Gilkes, Cheryl. “Interview with Audley Moore.” In Black Women Oral History Project. Vol. 8. Edited by Ruth Edmonds Hill, 111–201. Westport, CT: Meckler, 1990.
An extensive interview with Moore on all topics, ranging from her childhood and family dynamics to politics and decades of radical political activism. This interview is the ideal starting place for anyone looking for an overview of Moore’s life and politics from her perspective.
Jackson-Issa, Kai. “Her Own Book: Autobiographical Practice in the Oral Narratives of Queen Mother Audley Moore.” PhD diss., Emory University, 1999.
Using Gilkes and other interviews, Jackson-Issa offers an analysis of how Moore used different conversational techniques to offer insights into her politics, difficult moments in her life, and her importance to the Black Freedom Movement. An important source for those looking to contextualize and analyze remaining interviews with Moore.
Moore, Audley, and Earl Menelik Pinto. Queen Mother Moore: Witness to a Century of Injustice. New York: Reparations Education Fund, 1985.
A rare recorded interview featuring an elderly Moore speaking with Earl Pinto. During their discussion, Moore talks about her childhood and her commitment to the Black Liberation Movement, with particular emphasis on the importance of the Garvey movement and reparations.
Naison, Mark. Interview with Queen Mother Audley Moore. Oral History of the American Left. New York: Tamiment Library and Robert F. Wagner Labor Archives at New York University, 1972.
An audio recording in which Moore speaks about her experiences living in Harlem and working with the Communist Party from the 1920s to the 1940s. Moore also divulges how these formative political experiences shaped her later life. This interview offers the best overview of Moore’s early political activism.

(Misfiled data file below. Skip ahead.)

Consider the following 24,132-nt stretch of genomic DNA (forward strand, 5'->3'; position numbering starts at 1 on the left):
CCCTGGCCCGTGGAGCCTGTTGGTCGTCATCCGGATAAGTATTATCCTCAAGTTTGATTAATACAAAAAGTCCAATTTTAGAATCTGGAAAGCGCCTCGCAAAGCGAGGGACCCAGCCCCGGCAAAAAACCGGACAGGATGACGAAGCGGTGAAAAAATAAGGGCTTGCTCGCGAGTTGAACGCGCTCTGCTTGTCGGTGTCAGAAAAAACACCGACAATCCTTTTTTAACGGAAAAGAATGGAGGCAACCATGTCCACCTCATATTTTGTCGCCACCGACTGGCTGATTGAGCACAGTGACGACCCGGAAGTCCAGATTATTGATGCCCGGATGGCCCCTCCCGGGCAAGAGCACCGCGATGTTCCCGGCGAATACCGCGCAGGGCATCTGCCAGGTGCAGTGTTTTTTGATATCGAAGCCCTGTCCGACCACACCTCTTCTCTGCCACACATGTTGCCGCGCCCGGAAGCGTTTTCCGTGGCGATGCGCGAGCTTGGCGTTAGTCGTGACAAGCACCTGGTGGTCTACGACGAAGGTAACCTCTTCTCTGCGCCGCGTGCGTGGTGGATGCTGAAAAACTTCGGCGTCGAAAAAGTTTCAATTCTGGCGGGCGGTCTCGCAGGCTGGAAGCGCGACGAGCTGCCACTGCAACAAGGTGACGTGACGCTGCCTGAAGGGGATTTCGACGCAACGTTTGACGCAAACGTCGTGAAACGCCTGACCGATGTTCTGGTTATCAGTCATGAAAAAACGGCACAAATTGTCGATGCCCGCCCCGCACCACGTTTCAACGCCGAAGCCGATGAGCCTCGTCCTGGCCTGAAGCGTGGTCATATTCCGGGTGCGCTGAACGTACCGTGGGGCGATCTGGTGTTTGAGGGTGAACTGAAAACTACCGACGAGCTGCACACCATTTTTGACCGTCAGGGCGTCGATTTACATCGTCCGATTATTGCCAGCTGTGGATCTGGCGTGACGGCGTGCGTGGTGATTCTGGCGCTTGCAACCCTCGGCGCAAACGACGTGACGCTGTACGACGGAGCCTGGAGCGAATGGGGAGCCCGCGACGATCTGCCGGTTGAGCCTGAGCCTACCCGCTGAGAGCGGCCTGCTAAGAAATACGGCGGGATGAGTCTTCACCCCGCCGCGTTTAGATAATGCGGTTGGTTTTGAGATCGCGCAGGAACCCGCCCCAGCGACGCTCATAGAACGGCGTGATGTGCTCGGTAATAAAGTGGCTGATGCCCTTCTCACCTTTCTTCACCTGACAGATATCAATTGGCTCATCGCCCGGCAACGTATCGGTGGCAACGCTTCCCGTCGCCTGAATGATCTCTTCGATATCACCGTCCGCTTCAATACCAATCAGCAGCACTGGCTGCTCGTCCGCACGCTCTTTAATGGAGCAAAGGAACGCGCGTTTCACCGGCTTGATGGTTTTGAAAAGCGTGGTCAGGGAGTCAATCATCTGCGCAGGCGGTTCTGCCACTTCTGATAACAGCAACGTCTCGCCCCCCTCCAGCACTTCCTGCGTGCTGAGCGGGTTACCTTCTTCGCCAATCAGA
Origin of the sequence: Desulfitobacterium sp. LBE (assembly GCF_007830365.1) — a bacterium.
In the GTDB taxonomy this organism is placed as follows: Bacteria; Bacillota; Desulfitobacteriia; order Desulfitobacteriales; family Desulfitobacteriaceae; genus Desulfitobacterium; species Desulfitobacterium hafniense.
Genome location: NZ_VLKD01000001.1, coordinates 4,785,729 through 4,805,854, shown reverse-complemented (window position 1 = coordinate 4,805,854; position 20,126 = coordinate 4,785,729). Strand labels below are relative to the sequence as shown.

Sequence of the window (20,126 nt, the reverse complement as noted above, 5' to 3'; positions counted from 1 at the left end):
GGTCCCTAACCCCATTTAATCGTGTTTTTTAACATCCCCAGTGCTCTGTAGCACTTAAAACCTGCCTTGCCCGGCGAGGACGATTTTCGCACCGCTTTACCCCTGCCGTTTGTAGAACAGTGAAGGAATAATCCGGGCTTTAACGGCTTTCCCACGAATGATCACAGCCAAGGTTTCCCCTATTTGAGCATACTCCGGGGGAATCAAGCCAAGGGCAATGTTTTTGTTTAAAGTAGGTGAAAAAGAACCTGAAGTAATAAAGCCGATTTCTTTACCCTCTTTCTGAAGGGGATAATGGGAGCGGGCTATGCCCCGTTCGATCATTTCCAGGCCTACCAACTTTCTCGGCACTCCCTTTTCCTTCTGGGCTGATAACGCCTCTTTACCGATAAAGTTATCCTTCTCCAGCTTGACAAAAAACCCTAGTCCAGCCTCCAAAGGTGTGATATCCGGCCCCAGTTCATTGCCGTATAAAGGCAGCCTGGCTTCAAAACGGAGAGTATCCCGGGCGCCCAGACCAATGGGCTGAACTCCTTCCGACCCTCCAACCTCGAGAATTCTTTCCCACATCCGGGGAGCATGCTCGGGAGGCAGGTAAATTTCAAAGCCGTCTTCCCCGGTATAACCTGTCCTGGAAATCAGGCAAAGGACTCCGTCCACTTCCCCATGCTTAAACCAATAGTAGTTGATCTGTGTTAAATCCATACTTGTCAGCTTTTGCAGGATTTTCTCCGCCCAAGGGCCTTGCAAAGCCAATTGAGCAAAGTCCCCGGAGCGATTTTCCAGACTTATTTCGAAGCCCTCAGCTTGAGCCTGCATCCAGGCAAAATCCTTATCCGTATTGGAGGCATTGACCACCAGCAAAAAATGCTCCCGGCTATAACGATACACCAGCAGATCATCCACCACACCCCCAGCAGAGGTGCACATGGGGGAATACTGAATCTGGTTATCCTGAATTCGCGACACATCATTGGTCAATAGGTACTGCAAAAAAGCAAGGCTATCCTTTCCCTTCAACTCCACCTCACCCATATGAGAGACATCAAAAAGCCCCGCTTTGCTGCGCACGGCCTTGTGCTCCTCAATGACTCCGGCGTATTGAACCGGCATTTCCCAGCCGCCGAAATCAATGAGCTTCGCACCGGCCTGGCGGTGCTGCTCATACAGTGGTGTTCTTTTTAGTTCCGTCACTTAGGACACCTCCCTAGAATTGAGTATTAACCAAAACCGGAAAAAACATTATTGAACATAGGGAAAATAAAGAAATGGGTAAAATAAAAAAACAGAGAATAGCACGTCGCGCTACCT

Prago, Ruth. Interview with Queen Mother Audley Moore. Oral History of the American Left. New York: Tamiment Library and Robert F. Wagner Labor Archives at New York University, 1981.
In this audio recording, Moore speaks about her girlhood in New Orleans, the importance of the UNIA in her political development, and her experiences in the Communist Party organizing alongside other Black women. Recorded during the same period, it serves as an important complement to Naison 1972 for those looking to get a holistic picture of Moore’s early activist life.
“The Black Scholar Interviews: Queen Mother Moore.” Black Scholar 4.6–7 (1973): 47–55.
This transcribed interview features Moore’s thoughts on her upbringing, early political activism, African liberation, gender roles in the Black community, and the modern reparations movement. It is of particular interest to scholars looking to learn more about the second half of Moore’s life.